3 awareness of our own bodily changes, Spinoza thought that knowledge based on experience could only be partial; it is limited to how the things we encounter affect us. Knowledge from experience, for Spinoza, could never be what he called adequate because it is necessarily biased knowledge of what this thing means to me. But experience for him is only one of three kinds of knowledge, because we also know things on the basis of reason and intuition, both of which, he believed were sources of adequate knowledge (E2p40s2). Spinoza based this conclusion on his two fundamental conceptions of the nature of reality: that individuals are parts of the totality of nature, and that mind and body are complementary iv attributes of a single substance. Particular things, as he understood them, are not entirely discrete entities but are, rather, modes or instantiations of nature as a whole. Individual bodies are, thus, instantiations of the matter of which the universe as a whole is composed, and individual minds are, likewise, instantiations of the overall order and intelligibility of the material universe. Thus, knowledge of the properties of one s own body, gives the individual a starting point from which to reason to the general properties of all bodies; and what we know of our mental properties gives us similar purchase from which to reason to an adequate understanding of (at least some) properties of the rational order of nature. In addition to this capacity for reasoned knowledge of the properties of nature, Spinoza also believed that we have adequate knowledge of particular natural things by direct intuitive perception of them. The recognition of ourselves as parts of the totality of nature is an example of an intuition, as is the knowledge that we are constantly striving to preserve our own existence. That reason and intuition aren t entirely separate can be seen in the fact that both the above intuitions can also be reached by stepwise reasoning from general principles. A simple, if not particularly profound, example of this can be seen in the fact that, given the ordinary definitions of part and whole it isn t logically possible for any natural thing, including a person, not to be part of nature as a whole. The general principle from which Spinoza reasons to what we know intuitively as our drive for self-preservation, however, is far more interesting, particularly as it provides the foundation for Spinoza s most important Meehan/Spinoza 3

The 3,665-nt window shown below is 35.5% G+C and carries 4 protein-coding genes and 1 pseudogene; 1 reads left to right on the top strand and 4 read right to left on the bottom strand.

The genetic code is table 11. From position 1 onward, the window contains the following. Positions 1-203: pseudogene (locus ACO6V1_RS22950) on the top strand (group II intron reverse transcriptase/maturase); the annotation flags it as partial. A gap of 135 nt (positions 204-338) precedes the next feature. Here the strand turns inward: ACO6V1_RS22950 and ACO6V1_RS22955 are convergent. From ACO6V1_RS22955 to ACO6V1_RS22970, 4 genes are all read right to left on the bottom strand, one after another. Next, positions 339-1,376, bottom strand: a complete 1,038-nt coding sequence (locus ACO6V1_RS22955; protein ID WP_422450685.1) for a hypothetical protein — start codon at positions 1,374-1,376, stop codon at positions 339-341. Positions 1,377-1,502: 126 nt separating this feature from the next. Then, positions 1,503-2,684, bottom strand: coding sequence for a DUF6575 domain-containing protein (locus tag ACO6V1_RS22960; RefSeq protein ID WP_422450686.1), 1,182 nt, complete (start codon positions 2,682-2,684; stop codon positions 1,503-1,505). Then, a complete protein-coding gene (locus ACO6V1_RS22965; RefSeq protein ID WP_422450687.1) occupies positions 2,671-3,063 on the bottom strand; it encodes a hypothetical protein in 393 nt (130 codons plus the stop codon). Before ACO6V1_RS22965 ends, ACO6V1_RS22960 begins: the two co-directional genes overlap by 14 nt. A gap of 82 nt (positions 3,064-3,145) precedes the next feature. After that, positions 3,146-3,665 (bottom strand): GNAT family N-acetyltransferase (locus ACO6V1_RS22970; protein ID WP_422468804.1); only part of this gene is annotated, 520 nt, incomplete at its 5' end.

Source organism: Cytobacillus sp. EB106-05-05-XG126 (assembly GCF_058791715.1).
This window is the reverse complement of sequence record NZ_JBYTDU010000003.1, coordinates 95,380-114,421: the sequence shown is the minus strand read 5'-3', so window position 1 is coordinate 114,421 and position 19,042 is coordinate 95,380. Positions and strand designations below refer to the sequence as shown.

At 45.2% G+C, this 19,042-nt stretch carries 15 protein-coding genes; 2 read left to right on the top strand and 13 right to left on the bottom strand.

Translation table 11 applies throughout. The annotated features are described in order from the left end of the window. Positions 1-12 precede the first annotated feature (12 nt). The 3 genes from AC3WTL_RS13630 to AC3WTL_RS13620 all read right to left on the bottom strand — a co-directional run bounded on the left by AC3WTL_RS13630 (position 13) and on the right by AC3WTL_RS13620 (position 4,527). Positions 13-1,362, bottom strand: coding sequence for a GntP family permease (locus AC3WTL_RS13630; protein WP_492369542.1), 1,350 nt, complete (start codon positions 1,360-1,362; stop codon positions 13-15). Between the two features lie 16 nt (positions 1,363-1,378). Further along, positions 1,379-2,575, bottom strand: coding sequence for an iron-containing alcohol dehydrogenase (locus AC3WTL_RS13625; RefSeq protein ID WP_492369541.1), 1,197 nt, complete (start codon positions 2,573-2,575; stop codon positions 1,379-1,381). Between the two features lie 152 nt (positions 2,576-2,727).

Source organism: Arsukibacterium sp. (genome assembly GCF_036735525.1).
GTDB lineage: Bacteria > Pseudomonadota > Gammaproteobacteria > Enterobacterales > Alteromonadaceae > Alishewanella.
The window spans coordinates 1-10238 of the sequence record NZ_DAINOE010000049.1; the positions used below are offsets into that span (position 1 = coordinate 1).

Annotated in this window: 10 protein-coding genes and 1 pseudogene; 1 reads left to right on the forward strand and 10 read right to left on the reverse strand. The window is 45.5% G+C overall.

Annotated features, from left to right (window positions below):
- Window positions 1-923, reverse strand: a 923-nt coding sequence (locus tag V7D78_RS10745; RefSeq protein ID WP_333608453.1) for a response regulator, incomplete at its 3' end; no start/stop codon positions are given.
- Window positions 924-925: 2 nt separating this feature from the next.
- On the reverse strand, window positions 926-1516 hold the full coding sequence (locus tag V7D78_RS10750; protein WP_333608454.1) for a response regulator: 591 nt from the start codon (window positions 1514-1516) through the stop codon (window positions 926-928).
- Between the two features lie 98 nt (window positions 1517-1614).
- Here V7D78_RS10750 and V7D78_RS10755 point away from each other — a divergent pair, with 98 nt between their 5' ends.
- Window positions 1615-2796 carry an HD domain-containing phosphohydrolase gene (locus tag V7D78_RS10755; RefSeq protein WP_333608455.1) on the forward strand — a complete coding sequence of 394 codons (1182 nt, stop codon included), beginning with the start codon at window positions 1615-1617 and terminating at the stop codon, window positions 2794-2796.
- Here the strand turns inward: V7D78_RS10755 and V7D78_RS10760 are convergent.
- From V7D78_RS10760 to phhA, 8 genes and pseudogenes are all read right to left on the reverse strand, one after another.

4 psychological idea, his theory of emotions. What we think of as the human drive for self-preservation was, for Spinoza, a particular manifestation of this more general principle: that everything endeavors to persist in existence (Ep6, 7). Romantic philosophers have taken Spinoza's emphasis on this principle to imply a kind of universal soul. However, the wording in Spinoza s text is almost identical to the language used by both Descartes and Isaac Newton when writing about physical inertia or momentum: the tendency of bodies to remain in motion unless disturbed by an external force. This quality of things in general, which Spinoza called conatus, appears as inertia, pure and simple at the level of particles. But more highly articulated entities behave in ways that Spinoza attributed to the same general principle. Thus the self-replenishing aspect of dynamic systems -- e.g., flames -- as well as the principle of homeostasis and the drive toward reproduction found in all living organisms, were, for him, all examples of conatus. In humans (and other sophisticated animals) conatus is manifest in a purely mental form as will, and more generally in the emotion of desire. Desire, principally the desire for self-preservation, is for Spinoza at the root of all emotions; and any object or event that increases our ability to preserve our existence is felt as some version of joy, while those that decrease that ability are experienced as one or another kind of sadness (E3p11s). More complex emotions are combinations of these three basic emotions with other ideas. To give but two examples, he says hope is a combination of joy and the idea of something we think is good for us in the future. Fear, contrariwise, is sadness combined with the expectation of something we think will be bad for us (E3p18s2). Though simple in general structure, this theory of affects is actually quite subtle. For one thing, conatus is not simply the desire to preserve life; it is the urge and tendency to continue to be whatever we are at a given moment. For a person who is rich, it includes the effort to stay rich and to have the power to stay rich. For an athlete, it includes the effort to win and to be at the top of one s game. For Socrates, conatus included the desire to be Socrates and when he thought that fleeing Athens to avoid execution would make him not be Socrates, this aspect of his conatus proved stronger even than the desire to preserve life. Meehan/Spinoza 4